Over the years, Lorei has moderated a number of political debates on TV. On TV and radio, he has interviewed countless public figures, including former presidents, governors, senators and authors.

Earlier this year, Lorei himself became a figure in the news.

He was fired from WMNF in February 2019 by station manager Craig Kopp, who cited low ratings, programming that offended Jewish audience, and Lorei’s reluctance to use Facebook.

Lorei was reinstated the following month after public outcry and a drop in listener pledges. Kopp resigned shortly afterward.

She’s back, in a different role

Trinity Nelson
Courtesy Trinity Nelson
At first, says Trinity Nelson, she was nervous about supervising former schoolmates.

By KIARA SORIANO
USFSP Student Reporter

TARPON SRINGS – Still only 17, Trinity Nelson graduated from Tarpon Springs High School last May and is already one semester short of an online associate degree in early childhood education at St. Petersburg College.

But every weekday morning finds Nelson back at her old high school, this time in a different role.

She is the lead teacher at a preschool on campus, overseeing the activities of 11 children ages 3 through 5 and directing the work of 86 high school students who help with the teaching.

The Little Spongers Preschool is one of three community preschool programs affiliated with the Pinellas County school district. It has been at Tarpon High for 30 years, serving little ones in the community, including a few who are children of Tarpon High teachers.

Students enrolled in the high school’s early childhood education program get experience and training in the preschool, and when they graduate they have the state-required credentials to enter the early childhood workforce.

Nelson, herself a product of the school’s program, had a close relationship with director Jason Ranze during her time at Tarpon High.

“I’ve been volunteering at my old elementary school for years and Ranze knew this, so once I graduated, he offered me the job since his other teacher had just left,” said Nelson.

“Trinity has been in my class since her freshman year and she’s a great student, so I knew that she would be great for this job since I trust her,” said Ranze.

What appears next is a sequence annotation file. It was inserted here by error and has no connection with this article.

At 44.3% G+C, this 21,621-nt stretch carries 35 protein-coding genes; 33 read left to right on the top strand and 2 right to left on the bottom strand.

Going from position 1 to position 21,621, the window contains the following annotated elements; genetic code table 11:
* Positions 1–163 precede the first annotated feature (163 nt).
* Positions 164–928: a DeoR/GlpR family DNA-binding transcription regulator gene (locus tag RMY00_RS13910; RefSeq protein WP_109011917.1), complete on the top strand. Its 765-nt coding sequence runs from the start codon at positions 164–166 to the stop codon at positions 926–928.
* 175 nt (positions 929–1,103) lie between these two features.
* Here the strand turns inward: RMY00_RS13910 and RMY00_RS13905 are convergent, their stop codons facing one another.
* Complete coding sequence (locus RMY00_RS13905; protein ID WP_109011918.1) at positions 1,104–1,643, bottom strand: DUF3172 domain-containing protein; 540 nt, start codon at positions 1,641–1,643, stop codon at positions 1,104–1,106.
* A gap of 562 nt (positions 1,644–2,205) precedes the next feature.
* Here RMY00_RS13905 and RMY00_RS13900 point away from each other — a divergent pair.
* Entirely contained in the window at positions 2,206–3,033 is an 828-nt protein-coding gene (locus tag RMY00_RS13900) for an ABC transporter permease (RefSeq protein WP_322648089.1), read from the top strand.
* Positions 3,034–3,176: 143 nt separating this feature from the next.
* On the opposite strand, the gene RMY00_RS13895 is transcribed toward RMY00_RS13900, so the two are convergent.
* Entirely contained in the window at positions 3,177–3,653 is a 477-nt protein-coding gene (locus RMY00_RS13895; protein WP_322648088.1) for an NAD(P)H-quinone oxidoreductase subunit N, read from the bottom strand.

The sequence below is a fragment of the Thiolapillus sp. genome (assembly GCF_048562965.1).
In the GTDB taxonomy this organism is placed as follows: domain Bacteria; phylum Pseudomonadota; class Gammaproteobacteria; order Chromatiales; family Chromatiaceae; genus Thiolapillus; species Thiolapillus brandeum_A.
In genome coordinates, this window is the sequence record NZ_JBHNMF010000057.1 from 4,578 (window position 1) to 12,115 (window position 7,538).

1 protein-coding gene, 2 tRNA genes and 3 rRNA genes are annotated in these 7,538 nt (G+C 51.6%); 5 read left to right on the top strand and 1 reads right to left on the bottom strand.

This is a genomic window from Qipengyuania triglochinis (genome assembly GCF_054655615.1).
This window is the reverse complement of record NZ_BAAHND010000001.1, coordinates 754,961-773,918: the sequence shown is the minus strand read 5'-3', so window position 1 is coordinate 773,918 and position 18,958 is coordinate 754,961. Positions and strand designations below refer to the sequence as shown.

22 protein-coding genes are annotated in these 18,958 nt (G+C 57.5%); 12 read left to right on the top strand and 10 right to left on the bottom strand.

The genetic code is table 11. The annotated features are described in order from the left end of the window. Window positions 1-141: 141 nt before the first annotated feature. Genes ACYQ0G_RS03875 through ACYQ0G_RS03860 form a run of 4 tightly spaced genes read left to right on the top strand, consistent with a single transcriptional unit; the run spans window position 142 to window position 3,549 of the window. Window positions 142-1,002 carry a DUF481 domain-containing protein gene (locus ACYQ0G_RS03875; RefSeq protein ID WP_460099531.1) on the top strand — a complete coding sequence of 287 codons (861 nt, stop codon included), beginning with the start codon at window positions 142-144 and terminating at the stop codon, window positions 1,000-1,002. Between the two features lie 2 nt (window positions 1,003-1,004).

The 86 high school students who help in the preschool are divided among five class periods. Nelson helps them develop lesson plans and keep up with their own classwork.

“When I first started working here, I was kind of nervous,” said Nelson. “I didn’t know how to be the boss of people that I know and went to school with, but I think I’ve gotten better as the months have gone by.”

The Little Spongers Preschool operates on a Tuesday-to-Friday schedule. On Mondays, Nelson prepares for the upcoming week and assists student teachers who need help, while also squeezing in time for her college homework when she can.

A Friday morning at the preschool starts at 8 for Nelson. That gives her a few minutes before the school opens at 8:30 to go over her plans for the day. Then she stands at the door greeting the preschool students and their parents as they enter.

Since it was a Friday, both the high school and preschool students seemed excited about the weekend ahead. A few of the parents stopped to talk to Nelson as they bid their children goodbye, and she made sure to greet every preschooler as they put their belongings down.

Nelson observes the student teachers as they teach lessons that fall under the weekly theme of animals and interjects if a preschool student needs assistance. After the class period ends and new student teachers enter, Nelson leads both sets of students through circle time as songs are introduced and the preschoolers learn about the calendar and telling time.

When the bell rings for high school lunch period, the children are having nap time. Nelson reverts to her high school student days.

“Since my friends still go here since they’re seniors, we usually all get together and eat lunch since this is the only time we get to see each other during the day,” she said.

After high school lunch, it’s time to wake up the children for their lunch. Nelson helps her assistants put sandwiches, milk, and fruit cups onto trays that are handed out to the kids.

After lunch comes the last activity and everyone’s favorite time of day: playtime. Nelson sits with a student in her lap on the small playground and makes sure that everyone stays safe as they run around having fun.

After outside time, the preschool students return to await the arrival of their parents after a brief closing activity. One by one, Nelson bids each child goodbye until next week.

Then she spends about 20 minutes recapping the day with the director before departing for home.